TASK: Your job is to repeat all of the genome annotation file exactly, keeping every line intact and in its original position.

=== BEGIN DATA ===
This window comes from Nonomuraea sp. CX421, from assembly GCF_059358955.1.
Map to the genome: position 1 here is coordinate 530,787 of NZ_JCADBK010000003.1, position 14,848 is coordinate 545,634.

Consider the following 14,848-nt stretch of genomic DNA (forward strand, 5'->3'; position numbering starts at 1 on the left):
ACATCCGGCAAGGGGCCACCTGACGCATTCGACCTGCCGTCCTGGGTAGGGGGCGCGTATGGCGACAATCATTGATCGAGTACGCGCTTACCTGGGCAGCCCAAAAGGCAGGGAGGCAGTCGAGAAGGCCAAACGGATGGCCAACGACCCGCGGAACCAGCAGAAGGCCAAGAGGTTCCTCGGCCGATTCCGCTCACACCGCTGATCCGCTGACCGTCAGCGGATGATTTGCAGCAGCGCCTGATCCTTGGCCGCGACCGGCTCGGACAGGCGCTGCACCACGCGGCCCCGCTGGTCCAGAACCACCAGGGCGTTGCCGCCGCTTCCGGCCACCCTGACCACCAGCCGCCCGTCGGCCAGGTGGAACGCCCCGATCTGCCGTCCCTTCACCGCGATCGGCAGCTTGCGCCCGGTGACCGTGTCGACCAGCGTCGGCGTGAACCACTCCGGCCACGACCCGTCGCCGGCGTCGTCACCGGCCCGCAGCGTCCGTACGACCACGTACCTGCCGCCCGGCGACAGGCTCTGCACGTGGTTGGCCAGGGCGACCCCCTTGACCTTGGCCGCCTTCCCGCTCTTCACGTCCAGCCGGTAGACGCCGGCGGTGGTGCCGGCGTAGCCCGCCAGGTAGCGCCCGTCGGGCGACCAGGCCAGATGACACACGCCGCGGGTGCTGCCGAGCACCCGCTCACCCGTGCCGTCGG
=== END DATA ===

This window comes from Nonomuraea sp. CX421, from assembly GCF_059358955.1.
Map to the genome: position 1 here is coordinate 530,787 of NZ_JCADBK010000003.1, position 14,848 is coordinate 545,634.

Consider the following 14,848-nt stretch of genomic DNA (forward strand, 5'->3'; position numbering starts at 1 on the left):
ACATCCGGCAAGGGGCCACCTGACGCATTCGACCTGCCGTCCTGGGTAGGGGGCGCGTATGGCGACAATCATTGATCGAGTACGCGCTTACCTGGGCAGCCCAAAAGGCAGGGAGGCAGTCGAGAAGGCCAAACGGATGGCCAACGACCCGCGGAACCAGCAGAAGGCCAAGAGGTTCCTCGGCCGATTCCGCTCACACCGCTGATCCGCTGACCGTCAGCGGATGATTTGCAGCAGCGCCTGATCCTTGGCCGCGACCGGCTCGGACAGGCGCTGCACCACGCGGCCCCGCTGGTCCAGAACCACCAGGGCGTTGCCGCCGCTTCCGGCCACCCTGACCACCAGCCGCCCGTCGGCCAGGTGGAACGCCCCGATCTGCCGTCCCTTCACCGCGATCGGCAGCTTGCGCCCGGTGACCGTGTCGACCAGCGTCGGCGTGAACCACTCCGGCCACGACCCGTCGCCGGCGTCGTCACCGGCCCGCAGCGTCCGTACGACCACGTACCTGCCGCCCGGCGACAGGCTCTGCACGTGGTTGGCCAGGGCGACCCCCTTGACCTTGGCCGCCTTCCCGCTCTTCACGTCCAGCCGGTAGACGCCGGCGGTGGTGCCGGCGTAGCCCGCCAGGTAGCGCCCGTCGGGCGACCAGGCCAGATGACACACGCCGCGGGTGCTGCCGAGCACCCGCTCACCCGTGCCGTCGG